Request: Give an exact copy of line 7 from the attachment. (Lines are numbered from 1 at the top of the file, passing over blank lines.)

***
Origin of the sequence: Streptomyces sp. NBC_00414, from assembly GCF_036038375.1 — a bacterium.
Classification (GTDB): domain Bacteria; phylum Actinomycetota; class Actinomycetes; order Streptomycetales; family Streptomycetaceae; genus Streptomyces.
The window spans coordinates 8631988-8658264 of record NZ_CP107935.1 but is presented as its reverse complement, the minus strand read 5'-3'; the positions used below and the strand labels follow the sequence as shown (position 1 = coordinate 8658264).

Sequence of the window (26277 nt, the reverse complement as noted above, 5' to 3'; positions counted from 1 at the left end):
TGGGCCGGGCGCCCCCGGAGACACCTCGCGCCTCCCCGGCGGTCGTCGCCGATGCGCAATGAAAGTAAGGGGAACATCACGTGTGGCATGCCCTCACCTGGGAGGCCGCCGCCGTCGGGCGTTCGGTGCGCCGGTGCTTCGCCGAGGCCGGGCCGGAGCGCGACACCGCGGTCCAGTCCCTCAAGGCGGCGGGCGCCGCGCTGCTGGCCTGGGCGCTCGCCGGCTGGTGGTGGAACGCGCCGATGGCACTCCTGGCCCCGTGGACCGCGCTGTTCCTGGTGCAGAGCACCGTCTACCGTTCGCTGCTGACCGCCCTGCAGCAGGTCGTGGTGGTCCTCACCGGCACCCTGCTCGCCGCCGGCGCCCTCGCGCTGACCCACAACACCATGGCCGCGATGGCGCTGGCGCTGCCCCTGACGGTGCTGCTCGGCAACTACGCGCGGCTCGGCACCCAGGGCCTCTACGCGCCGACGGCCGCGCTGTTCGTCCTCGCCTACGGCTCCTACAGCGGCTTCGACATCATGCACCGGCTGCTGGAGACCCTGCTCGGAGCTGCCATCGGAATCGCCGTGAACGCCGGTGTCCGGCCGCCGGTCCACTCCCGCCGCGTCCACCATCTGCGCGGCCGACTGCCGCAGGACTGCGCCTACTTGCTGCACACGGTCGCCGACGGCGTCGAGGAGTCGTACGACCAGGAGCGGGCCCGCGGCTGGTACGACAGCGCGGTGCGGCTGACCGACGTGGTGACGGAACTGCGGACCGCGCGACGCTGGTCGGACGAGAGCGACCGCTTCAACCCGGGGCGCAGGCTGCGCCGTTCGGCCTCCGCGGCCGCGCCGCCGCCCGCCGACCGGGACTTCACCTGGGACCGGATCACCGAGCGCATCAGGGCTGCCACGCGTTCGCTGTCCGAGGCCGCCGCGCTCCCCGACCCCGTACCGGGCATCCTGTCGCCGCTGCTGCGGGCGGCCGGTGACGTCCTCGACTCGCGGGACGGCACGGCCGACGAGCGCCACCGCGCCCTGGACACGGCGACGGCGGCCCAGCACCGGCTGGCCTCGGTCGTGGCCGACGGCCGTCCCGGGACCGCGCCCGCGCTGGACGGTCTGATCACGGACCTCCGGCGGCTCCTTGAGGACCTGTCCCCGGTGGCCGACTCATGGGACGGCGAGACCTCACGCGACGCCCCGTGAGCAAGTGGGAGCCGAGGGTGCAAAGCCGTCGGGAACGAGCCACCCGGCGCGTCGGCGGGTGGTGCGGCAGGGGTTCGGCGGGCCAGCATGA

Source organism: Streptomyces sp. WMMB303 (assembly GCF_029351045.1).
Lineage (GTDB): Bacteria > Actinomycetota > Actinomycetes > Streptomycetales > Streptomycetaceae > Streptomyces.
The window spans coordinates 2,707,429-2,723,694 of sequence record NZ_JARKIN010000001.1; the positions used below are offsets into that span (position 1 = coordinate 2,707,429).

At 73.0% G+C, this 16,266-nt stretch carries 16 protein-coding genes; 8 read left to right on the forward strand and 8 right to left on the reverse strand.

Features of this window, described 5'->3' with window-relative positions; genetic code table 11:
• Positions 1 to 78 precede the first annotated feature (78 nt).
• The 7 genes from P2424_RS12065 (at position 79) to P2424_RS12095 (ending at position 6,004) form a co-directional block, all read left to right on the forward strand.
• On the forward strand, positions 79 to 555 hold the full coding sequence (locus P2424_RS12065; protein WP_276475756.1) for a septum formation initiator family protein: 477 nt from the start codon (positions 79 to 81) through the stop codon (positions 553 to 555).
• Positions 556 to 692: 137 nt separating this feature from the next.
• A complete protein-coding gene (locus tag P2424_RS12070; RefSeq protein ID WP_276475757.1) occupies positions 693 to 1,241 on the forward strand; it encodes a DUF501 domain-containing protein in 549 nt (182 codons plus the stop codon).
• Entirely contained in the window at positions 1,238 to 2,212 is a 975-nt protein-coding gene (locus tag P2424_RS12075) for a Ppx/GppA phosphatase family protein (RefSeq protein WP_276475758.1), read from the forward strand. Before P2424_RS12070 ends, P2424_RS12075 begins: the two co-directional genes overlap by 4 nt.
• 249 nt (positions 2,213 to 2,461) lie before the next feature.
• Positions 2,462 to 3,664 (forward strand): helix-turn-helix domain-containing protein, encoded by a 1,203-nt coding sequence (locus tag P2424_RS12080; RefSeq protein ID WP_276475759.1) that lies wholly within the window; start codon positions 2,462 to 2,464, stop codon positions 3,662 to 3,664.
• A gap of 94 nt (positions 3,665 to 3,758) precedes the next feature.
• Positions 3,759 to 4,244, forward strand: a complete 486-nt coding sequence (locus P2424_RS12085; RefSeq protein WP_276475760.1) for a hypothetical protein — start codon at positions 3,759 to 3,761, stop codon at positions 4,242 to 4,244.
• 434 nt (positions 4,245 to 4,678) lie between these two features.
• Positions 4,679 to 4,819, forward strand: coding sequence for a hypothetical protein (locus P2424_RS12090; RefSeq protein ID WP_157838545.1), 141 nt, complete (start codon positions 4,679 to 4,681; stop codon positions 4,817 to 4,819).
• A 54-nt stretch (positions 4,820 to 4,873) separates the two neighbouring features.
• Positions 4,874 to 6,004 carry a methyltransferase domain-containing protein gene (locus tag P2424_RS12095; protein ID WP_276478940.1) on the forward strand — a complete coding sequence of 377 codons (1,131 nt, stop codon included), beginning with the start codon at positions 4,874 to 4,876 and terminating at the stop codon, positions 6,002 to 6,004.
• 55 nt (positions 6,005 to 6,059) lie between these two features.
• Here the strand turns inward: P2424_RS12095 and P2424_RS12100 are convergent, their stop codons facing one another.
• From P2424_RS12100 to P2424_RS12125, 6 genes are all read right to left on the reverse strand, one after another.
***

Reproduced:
Lineage (GTDB): Bacteria > Actinomycetota > Actinomycetes > Streptomycetales > Streptomycetaceae > Streptomyces.